Affordable radiation detectors made from new crystals
Low-cost single crystals that are very good at detecting gamma rays have been created in Switzerland by researchers at the Empa materials lab and ETH Zurich. Maksym Kovalenko and colleagues have shown that the material works just as well as expensive cadmium-telluride crystals, but can be grown using low-cost solvents or even water. The new lead-halide perovskite crystals meet three important criteria for making gamma-ray detectors. They are composed of high-atomic-number elements such as lead, so they are good absorbers of gamma rays. Also, the crystals are semiconductors with extremely long-lived and mobile charge carriers at room temperature. This means that much of the energy absorbed from gamma rays is converted into a large and measureable electronic signal without the need to cryogenically cool the detector. Finally, the material is stable to both changes in temperature and mechanical forces. As well as use in low-cost devices monitoring the environment for radioactive materials – possibly as a chip in a mobile phone – the crystals could also be used to establish the purity of radioactive tracers that are used in medical imaging. The material is described in Nano Letters.
Deal signed for Canary Islands to host northern Cherenkov telescope
The northern-hemisphere part of the planned Cherenkov Telescope Array (CTA) observatory will be located at the Roque de los Muchachos Observatory in La Palma, one of Spain’s Canary Islands. The northern CTA will comprise 19 telescopes that will be located at an altitude of 2200 m and will detect flashes of Cherenkov light that are given off when high-energy gamma rays collide with matter in the atmosphere. Roque de los Muchachos is run by the Instituto de Astrofísica de Canarias (IAC), which has just signed an agreement with CTA astronomers that secures 10% of the observation time on the northern CTA for scientists in Spain. A prototype CTA telescope saw first light in 2015 and construction is expected to begin in 2017 on 99 telescopes at the European Southern Observatory facility in Paranal, Chile.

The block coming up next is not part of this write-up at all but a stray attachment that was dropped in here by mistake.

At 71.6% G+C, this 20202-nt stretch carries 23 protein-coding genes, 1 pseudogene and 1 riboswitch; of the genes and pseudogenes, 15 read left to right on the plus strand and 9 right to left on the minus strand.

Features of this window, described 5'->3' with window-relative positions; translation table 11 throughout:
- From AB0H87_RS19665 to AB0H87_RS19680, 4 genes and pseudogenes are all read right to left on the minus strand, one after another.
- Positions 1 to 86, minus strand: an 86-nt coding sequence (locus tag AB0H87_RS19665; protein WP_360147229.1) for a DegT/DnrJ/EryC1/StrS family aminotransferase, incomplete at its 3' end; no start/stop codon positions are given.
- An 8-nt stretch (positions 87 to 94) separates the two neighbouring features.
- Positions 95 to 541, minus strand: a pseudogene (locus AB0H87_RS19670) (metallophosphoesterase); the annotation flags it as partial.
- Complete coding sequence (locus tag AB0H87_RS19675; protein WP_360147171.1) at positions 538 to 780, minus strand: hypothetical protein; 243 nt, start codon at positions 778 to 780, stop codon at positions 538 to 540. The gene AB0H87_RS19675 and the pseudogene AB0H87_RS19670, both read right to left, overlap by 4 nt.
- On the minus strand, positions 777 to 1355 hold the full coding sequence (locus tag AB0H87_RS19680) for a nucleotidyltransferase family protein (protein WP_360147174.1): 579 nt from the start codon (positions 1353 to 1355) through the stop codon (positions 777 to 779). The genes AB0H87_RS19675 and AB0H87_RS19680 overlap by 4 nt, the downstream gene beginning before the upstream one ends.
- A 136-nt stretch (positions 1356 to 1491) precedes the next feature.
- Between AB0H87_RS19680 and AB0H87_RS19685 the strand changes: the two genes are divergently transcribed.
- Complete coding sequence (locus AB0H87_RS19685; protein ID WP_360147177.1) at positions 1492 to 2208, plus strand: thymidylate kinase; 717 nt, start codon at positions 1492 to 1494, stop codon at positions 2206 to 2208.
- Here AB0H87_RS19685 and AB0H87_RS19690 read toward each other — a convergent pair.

Artificial intelligence discovers new materials
The properties of two million crystalline materials have been calculated by chemists in Switzerland and Sweden using artificial intelligence. The research flagged up 90 previously unknown thermodynamically stable crystals. The work focussed on a family of materials called elpasolites, which occur naturally at several locations worldwide. The transparent materials show promise for use as scintillators in particle-physics detectors, but researchers have been unable to produce a type of elpasolite that is ideally suited for this use. Felix Faber and colleagues at the University of Basel used quantum mechanics to predict the properties of thousands of elpasolite variations and then used this information to “train” an artificial-intelligence system to predict the properties of many more elpasolites. The predictions are described in Physical Review Letters.